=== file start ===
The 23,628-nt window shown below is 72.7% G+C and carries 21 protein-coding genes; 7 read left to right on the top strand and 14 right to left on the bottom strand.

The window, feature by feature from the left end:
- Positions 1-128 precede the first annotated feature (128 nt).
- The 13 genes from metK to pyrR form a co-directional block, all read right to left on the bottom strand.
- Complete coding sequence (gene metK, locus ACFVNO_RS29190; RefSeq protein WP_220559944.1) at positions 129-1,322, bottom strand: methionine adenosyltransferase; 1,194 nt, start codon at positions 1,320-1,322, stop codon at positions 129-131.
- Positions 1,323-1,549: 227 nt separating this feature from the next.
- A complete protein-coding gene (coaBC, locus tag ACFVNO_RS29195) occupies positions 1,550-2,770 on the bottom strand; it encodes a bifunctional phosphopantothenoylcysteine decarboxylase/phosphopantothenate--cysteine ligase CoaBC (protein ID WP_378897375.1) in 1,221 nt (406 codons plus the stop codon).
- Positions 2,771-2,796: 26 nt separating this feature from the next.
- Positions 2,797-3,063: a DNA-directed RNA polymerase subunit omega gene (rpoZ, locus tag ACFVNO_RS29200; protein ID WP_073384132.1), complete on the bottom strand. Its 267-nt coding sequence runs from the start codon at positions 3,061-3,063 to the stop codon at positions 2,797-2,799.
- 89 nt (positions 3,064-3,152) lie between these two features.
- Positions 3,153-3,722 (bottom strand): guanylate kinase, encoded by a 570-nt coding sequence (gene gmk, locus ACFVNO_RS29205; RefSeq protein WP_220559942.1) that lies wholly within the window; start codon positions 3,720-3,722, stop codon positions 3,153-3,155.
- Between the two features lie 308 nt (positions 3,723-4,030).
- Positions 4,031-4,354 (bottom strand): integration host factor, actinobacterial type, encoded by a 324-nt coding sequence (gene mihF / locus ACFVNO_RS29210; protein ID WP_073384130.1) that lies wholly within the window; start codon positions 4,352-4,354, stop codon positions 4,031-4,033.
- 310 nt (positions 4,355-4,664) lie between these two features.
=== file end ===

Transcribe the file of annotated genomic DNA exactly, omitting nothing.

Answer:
The 23,628-nt window shown below is 72.7% G+C and carries 21 protein-coding genes; 7 read left to right on the top strand and 14 right to left on the bottom strand.

The window, feature by feature from the left end:
- Positions 1-128 precede the first annotated feature (128 nt).
- The 13 genes from metK to pyrR form a co-directional block, all read right to left on the bottom strand.
- Complete coding sequence (gene metK, locus ACFVNO_RS29190; RefSeq protein WP_220559944.1) at positions 129-1,322, bottom strand: methionine adenosyltransferase; 1,194 nt, start codon at positions 1,320-1,322, stop codon at positions 129-131.
- Positions 1,323-1,549: 227 nt separating this feature from the next.
- A complete protein-coding gene (coaBC, locus tag ACFVNO_RS29195) occupies positions 1,550-2,770 on the bottom strand; it encodes a bifunctional phosphopantothenoylcysteine decarboxylase/phosphopantothenate--cysteine ligase CoaBC (protein ID WP_378897375.1) in 1,221 nt (406 codons plus the stop codon).
- Positions 2,771-2,796: 26 nt separating this feature from the next.
- Positions 2,797-3,063: a DNA-directed RNA polymerase subunit omega gene (rpoZ, locus tag ACFVNO_RS29200; protein ID WP_073384132.1), complete on the bottom strand. Its 267-nt coding sequence runs from the start codon at positions 3,061-3,063 to the stop codon at positions 2,797-2,799.
- 89 nt (positions 3,064-3,152) lie between these two features.
- Positions 3,153-3,722 (bottom strand): guanylate kinase, encoded by a 570-nt coding sequence (gene gmk, locus ACFVNO_RS29205; RefSeq protein WP_220559942.1) that lies wholly within the window; start codon positions 3,720-3,722, stop codon positions 3,153-3,155.
- Between the two features lie 308 nt (positions 3,723-4,030).
- Positions 4,031-4,354 (bottom strand): integration host factor, actinobacterial type, encoded by a 324-nt coding sequence (gene mihF / locus ACFVNO_RS29210; protein ID WP_073384130.1) that lies wholly within the window; start codon positions 4,352-4,354, stop codon positions 4,031-4,033.
- 310 nt (positions 4,355-4,664) lie between these two features.